In the Gallery with Artist John Edwards
by Terence Frasier
1. Jeff and Shaka came up with the concept of Afrikatalyst, and recruited people that they knew would be down with their artistic vision. Afrikatalyst provides people with day jobs in education or other service professions to have a voice in the art world and be a catalyst for new thoughts and actions. We have a unique perspective on what it means to be young and black today, by virtue of our “nine to five” gigs.
2. I’m inspired by current events, television and other media, barbershop conversations, and my own personal experience. Growing up, I bounced around between the “black world” and the “white world” and the tone of my artwork is a reflection of that.
3. My favorite method of creation is using pen and ink and colored pencils on paper. They’re mostly done in a single frame. I’ve recently been inspired by Johnnie to do some painting too, but I’m mostly a pen and pencil cartoonist.
4. Not to sound full of myself, but I really like all of my work. I’ve never been a fan of art with nebulous meanings and unrecognizable figures, so I try to make sure the viewer knows pretty much exactly what I mean with each drawing. “Reconstruction!”, however, is the most “controversial” which means a lot to me. It starts (and ends) many a conversation. Most people don’t know how to handle it. Even though it depicts the demise of a terrorist organization at the hands of hardworking American citizens, it still manages to put people off. Plus, I put the faces of some people I love in it too, for a personal touch.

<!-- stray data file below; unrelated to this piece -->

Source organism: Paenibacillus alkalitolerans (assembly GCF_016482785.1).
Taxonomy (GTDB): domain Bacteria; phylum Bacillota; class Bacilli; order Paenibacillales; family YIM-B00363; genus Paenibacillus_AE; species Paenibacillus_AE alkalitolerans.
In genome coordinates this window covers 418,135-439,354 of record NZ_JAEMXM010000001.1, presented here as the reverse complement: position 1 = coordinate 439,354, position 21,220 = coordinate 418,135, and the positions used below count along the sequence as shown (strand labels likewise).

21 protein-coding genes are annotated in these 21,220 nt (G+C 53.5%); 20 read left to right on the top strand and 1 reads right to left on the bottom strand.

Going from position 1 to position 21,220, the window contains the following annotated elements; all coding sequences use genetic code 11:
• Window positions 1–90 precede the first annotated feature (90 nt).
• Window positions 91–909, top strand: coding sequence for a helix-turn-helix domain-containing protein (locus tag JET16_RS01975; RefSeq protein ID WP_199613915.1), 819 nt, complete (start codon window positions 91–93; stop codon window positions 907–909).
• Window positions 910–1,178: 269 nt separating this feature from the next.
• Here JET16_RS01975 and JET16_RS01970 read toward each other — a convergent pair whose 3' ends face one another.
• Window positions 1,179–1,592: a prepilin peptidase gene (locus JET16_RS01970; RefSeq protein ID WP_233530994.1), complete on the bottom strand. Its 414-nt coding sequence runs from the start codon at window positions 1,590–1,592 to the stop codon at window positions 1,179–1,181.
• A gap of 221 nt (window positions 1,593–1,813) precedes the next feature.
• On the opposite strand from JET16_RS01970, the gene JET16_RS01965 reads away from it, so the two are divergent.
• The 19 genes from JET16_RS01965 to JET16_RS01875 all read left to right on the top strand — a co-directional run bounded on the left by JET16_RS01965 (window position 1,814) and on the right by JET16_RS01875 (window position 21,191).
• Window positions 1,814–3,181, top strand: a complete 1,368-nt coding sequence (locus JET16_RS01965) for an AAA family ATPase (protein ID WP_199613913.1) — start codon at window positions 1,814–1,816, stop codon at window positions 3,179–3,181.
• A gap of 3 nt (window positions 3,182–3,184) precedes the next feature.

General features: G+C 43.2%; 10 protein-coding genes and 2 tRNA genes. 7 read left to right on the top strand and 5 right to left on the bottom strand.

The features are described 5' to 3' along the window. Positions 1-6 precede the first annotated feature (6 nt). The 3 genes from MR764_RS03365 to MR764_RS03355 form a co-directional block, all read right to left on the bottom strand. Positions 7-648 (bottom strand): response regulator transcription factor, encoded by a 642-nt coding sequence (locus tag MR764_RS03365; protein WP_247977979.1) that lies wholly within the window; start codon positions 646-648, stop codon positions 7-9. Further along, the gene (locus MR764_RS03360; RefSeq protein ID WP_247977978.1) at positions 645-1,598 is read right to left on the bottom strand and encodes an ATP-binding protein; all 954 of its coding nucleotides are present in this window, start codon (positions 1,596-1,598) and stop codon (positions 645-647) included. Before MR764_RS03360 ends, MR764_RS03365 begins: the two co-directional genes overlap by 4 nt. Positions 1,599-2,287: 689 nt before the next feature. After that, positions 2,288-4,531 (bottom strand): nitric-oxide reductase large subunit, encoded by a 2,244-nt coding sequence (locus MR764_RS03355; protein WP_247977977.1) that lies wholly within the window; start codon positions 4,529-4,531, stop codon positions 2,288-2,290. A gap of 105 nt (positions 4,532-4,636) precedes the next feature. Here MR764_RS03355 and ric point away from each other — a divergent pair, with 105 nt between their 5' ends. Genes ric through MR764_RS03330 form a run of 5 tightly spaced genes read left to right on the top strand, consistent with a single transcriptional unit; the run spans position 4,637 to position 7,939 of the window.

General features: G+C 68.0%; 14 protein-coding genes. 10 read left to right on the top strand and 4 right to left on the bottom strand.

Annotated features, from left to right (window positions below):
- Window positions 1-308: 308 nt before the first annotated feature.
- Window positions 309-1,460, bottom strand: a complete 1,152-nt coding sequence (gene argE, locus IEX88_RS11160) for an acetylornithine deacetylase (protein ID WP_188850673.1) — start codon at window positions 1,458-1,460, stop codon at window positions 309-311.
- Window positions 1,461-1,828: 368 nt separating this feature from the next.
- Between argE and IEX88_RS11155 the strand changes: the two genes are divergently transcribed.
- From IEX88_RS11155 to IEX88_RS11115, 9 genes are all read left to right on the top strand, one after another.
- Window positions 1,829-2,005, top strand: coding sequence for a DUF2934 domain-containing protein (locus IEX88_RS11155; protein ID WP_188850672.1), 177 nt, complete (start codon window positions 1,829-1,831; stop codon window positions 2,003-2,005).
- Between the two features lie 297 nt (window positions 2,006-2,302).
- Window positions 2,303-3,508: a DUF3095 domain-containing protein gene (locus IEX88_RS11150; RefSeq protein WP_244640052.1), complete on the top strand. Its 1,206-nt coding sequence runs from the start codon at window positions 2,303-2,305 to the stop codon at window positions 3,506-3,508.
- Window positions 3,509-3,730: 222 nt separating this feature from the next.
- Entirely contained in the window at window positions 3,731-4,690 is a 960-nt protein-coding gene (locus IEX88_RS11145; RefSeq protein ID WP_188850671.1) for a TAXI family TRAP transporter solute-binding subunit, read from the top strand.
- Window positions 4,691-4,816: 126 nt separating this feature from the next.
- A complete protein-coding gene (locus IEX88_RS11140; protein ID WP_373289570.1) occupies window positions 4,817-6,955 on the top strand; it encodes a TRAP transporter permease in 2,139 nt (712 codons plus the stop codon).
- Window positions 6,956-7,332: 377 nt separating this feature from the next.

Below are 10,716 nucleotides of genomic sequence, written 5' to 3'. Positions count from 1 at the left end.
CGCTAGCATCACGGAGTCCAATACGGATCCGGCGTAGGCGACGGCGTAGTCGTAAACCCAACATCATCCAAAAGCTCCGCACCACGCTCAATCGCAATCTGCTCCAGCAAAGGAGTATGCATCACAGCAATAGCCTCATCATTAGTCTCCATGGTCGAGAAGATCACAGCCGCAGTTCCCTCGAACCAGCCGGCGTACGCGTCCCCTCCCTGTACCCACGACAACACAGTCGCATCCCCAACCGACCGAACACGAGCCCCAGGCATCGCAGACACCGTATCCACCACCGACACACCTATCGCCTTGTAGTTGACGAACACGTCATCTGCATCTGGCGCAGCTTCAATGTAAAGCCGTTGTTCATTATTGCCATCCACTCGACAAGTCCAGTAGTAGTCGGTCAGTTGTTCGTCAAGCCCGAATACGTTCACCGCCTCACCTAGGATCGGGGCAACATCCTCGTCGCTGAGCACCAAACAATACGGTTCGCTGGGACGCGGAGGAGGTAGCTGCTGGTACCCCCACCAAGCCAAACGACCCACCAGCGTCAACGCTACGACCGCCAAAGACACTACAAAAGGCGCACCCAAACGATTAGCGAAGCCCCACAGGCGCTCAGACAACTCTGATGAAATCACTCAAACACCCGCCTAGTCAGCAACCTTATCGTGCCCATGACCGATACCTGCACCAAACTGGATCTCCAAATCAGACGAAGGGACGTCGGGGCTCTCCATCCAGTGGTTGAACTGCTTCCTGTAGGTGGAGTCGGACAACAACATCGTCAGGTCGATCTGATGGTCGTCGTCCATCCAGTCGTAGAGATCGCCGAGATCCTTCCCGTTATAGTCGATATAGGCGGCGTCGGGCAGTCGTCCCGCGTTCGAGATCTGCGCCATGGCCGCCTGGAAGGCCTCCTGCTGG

5. This drawing is an updated version of a cartoon I drew for Morehouse College’s newspaper, The Maroon Tiger. I don’t think it was well-received by the student body at large. It was meant to be a tongue in cheek indictment of conservative policies at an HBCU, but I think the early version of the drawing was too subtle to get that point across. This version, however, is more of a criticism of society at large. Now that I’m older, the last ten years of my life have mirrored this drawing in many ways. I want people to realize that change can be a confusing and painful process, but it is necessary for survival.
6. At the moment, I print my artwork on t-shirts, hoodies, handbags and posters under the unofficial moniker “Pocketlint Productions”. Most recently, I have self-published a collection of my drawings and essays in a book entitled “The Slave who was Allergic to Cotton”, which I’ll be distributing out of the trunk of my car. Anyone looking to contact me for networking or to make purchases can find me on facebook (of course), and “Pocketlint” has a myspace page as well. The official website will be done soon.